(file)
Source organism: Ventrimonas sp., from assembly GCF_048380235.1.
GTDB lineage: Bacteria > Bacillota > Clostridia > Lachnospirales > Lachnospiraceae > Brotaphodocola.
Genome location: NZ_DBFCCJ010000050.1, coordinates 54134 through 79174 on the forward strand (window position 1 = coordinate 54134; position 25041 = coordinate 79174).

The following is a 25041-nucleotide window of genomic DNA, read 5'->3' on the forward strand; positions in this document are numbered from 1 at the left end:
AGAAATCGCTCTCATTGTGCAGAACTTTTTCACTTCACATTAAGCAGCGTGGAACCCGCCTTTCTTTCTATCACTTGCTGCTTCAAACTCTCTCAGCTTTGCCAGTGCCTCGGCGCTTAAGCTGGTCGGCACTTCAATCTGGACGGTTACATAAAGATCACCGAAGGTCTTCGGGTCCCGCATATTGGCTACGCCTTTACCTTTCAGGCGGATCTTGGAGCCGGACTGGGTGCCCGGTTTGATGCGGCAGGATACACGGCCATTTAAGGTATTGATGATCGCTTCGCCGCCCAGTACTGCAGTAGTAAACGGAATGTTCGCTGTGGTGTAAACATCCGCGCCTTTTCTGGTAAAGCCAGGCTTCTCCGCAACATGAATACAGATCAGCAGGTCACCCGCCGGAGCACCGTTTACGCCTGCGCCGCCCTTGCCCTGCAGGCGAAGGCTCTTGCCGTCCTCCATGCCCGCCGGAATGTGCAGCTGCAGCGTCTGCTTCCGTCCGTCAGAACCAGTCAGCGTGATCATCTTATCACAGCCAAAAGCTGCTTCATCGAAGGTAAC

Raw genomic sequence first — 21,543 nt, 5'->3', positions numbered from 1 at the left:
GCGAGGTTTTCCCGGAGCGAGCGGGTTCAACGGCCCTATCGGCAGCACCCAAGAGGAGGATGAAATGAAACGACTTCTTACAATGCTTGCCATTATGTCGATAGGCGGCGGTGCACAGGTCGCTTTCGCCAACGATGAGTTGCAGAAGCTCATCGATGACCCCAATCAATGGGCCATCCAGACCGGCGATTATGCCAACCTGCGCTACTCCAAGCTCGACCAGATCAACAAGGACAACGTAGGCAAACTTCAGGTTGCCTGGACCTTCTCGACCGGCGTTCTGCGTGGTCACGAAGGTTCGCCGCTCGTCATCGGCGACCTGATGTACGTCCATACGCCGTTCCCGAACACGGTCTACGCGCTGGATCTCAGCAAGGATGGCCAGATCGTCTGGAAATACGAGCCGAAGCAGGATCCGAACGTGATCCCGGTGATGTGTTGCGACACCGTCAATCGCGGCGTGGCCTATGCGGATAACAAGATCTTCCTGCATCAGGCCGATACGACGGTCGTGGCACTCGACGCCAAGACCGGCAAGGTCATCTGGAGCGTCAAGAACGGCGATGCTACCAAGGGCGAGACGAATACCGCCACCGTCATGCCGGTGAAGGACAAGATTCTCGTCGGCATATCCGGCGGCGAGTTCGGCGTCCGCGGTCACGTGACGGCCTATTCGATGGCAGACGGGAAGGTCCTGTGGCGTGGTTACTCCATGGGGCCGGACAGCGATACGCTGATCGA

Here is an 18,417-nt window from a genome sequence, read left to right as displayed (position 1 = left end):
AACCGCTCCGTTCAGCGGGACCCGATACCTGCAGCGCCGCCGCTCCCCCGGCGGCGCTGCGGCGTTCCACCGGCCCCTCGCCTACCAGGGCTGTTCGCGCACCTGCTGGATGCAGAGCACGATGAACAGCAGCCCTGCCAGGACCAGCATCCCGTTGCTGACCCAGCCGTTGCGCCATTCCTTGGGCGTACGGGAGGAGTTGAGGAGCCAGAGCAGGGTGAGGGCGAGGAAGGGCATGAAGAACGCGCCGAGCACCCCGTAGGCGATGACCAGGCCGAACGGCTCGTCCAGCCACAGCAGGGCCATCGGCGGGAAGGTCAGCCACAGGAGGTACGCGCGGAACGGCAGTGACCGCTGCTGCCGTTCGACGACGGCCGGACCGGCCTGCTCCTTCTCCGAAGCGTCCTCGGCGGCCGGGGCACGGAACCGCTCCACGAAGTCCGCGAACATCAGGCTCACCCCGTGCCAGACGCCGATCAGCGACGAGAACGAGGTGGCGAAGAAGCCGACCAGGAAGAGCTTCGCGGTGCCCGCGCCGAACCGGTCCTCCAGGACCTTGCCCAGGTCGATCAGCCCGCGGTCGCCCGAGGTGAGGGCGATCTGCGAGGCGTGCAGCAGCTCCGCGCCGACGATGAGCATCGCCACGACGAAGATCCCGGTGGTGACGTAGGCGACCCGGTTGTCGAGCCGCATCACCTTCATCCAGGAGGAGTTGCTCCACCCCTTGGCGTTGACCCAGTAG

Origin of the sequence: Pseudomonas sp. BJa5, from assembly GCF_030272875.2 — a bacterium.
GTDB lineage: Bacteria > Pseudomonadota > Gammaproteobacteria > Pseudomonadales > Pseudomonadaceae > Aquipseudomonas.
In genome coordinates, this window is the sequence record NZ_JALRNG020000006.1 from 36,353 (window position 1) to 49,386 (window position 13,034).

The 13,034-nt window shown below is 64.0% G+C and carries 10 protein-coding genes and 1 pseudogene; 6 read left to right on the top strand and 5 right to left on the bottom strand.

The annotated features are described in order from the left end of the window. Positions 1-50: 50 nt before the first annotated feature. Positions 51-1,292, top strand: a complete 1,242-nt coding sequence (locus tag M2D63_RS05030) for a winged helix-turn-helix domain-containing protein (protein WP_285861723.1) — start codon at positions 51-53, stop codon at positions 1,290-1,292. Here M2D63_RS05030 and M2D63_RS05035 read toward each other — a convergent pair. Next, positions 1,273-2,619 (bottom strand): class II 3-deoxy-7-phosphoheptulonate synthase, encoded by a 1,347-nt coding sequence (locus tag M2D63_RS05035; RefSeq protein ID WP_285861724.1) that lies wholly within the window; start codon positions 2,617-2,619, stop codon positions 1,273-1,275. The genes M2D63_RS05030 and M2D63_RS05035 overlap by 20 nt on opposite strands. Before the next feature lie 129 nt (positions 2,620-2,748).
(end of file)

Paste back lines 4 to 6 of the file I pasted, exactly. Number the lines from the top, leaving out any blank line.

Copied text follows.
The following is a 25041-nucleotide window of genomic DNA, read 5'->3' on the forward strand; positions in this document are numbered from 1 at the left end:
AGAAATCGCTCTCATTGTGCAGAACTTTTTCACTTCACATTAAGCAGCGTGGAACCCGCCTTTCTTTCTATCACTTGCTGCTTCAAACTCTCTCAGCTTTGCCAGTGCCTCGGCGCTTAAGCTGGTCGGCACTTCAATCTGGACGGTTACATAAAGATCACCGAAGGTCTTCGGGTCCCGCATATTGGCTACGCCTTTACCTTTCAGGCGGATCTTGGAGCCGGACTGGGTGCCCGGTTTGATGCGGCAGGATACACGGCCATTTAAGGTATTGATGATCGCTTCGCCGCCCAGTACTGCAGTAGTAAACGGAATGTTCGCTGTGGTGTAAACATCCGCGCCTTTTCTGGTAAAGCCAGGCTTCTCCGCAACATGAATACAGATCAGCAGGTCACCCGCCGGAGCACCGTTTACGCCTGCGCCGCCCTTGCCCTGCAGGCGAAGGCTCTTGCCGTCCTCCATGCCCGCCGGAATGTGCAGCTGCAGCGTCTGCTTCCGTCCGTCAGAACCAGTCAGCGTGATCATCTTATCACAGCCAAAAGCTGCTTCATCGAAGGTAAC

Raw genomic sequence first — 21,543 nt, 5'->3', positions numbered from 1 at the left: